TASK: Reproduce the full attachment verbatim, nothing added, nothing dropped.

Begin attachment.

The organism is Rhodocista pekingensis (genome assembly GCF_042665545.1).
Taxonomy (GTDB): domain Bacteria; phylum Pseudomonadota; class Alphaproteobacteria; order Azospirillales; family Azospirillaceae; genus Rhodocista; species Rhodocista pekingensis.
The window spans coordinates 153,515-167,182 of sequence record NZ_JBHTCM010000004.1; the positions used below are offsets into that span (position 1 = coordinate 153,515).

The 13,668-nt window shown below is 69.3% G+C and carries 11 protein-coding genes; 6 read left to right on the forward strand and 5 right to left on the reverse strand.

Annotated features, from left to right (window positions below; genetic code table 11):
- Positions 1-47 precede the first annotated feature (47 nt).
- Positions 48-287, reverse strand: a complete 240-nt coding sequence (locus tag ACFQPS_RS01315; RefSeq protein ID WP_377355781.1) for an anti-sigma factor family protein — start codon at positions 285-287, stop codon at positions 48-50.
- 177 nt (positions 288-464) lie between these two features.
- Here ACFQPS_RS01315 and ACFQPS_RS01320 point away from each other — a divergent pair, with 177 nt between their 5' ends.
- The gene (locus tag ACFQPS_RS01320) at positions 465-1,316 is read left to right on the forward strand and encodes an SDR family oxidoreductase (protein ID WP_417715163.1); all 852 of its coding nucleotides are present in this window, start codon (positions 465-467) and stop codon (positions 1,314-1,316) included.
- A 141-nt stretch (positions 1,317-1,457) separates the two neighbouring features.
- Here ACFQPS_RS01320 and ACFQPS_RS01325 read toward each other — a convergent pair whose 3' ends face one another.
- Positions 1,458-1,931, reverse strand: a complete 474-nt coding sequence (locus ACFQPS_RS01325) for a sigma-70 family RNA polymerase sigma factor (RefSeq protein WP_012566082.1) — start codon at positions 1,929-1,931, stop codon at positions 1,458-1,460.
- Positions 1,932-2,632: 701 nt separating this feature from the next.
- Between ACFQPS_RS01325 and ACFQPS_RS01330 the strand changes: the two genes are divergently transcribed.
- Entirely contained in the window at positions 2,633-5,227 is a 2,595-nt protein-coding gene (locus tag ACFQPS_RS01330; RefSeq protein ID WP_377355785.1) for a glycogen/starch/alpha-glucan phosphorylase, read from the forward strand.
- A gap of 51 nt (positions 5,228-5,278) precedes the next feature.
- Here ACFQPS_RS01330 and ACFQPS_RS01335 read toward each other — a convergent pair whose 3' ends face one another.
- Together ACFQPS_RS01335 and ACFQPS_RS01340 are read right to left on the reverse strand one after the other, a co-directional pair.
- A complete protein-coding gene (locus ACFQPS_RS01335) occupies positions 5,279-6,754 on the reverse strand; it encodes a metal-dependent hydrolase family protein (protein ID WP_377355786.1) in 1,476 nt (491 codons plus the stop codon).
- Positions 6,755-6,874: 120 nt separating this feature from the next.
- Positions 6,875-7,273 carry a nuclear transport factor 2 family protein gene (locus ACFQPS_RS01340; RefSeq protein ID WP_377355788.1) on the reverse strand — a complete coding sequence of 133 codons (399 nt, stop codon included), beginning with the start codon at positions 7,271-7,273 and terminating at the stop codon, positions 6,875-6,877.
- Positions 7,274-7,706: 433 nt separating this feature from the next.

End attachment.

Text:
The organism is Rhodocista pekingensis (genome assembly GCF_042665545.1).
Taxonomy (GTDB): domain Bacteria; phylum Pseudomonadota; class Alphaproteobacteria; order Azospirillales; family Azospirillaceae; genus Rhodocista; species Rhodocista pekingensis.
The window spans coordinates 153,515-167,182 of sequence record NZ_JBHTCM010000004.1; the positions used below are offsets into that span (position 1 = coordinate 153,515).

The 13,668-nt window shown below is 69.3% G+C and carries 11 protein-coding genes; 6 read left to right on the forward strand and 5 right to left on the reverse strand.

Annotated features, from left to right (window positions below; genetic code table 11):
- Positions 1-47 precede the first annotated feature (47 nt).
- Positions 48-287, reverse strand: a complete 240-nt coding sequence (locus tag ACFQPS_RS01315; RefSeq protein ID WP_377355781.1) for an anti-sigma factor family protein — start codon at positions 285-287, stop codon at positions 48-50.
- 177 nt (positions 288-464) lie between these two features.
- Here ACFQPS_RS01315 and ACFQPS_RS01320 point away from each other — a divergent pair, with 177 nt between their 5' ends.
- The gene (locus tag ACFQPS_RS01320) at positions 465-1,316 is read left to right on the forward strand and encodes an SDR family oxidoreductase (protein ID WP_417715163.1); all 852 of its coding nucleotides are present in this window, start codon (positions 465-467) and stop codon (positions 1,314-1,316) included.
- A 141-nt stretch (positions 1,317-1,457) separates the two neighbouring features.
- Here ACFQPS_RS01320 and ACFQPS_RS01325 read toward each other — a convergent pair whose 3' ends face one another.
- Positions 1,458-1,931, reverse strand: a complete 474-nt coding sequence (locus ACFQPS_RS01325) for a sigma-70 family RNA polymerase sigma factor (RefSeq protein WP_012566082.1) — start codon at positions 1,929-1,931, stop codon at positions 1,458-1,460.
- Positions 1,932-2,632: 701 nt separating this feature from the next.
- Between ACFQPS_RS01325 and ACFQPS_RS01330 the strand changes: the two genes are divergently transcribed.
- Entirely contained in the window at positions 2,633-5,227 is a 2,595-nt protein-coding gene (locus tag ACFQPS_RS01330; RefSeq protein ID WP_377355785.1) for a glycogen/starch/alpha-glucan phosphorylase, read from the forward strand.
- A gap of 51 nt (positions 5,228-5,278) precedes the next feature.
- Here ACFQPS_RS01330 and ACFQPS_RS01335 read toward each other — a convergent pair whose 3' ends face one another.
- Together ACFQPS_RS01335 and ACFQPS_RS01340 are read right to left on the reverse strand one after the other, a co-directional pair.
- A complete protein-coding gene (locus ACFQPS_RS01335) occupies positions 5,279-6,754 on the reverse strand; it encodes a metal-dependent hydrolase family protein (protein ID WP_377355786.1) in 1,476 nt (491 codons plus the stop codon).
- Positions 6,755-6,874: 120 nt separating this feature from the next.
- Positions 6,875-7,273 carry a nuclear transport factor 2 family protein gene (locus ACFQPS_RS01340; RefSeq protein ID WP_377355788.1) on the reverse strand — a complete coding sequence of 133 codons (399 nt, stop codon included), beginning with the start codon at positions 7,271-7,273 and terminating at the stop codon, positions 6,875-6,877.
- Positions 7,274-7,706: 433 nt separating this feature from the next.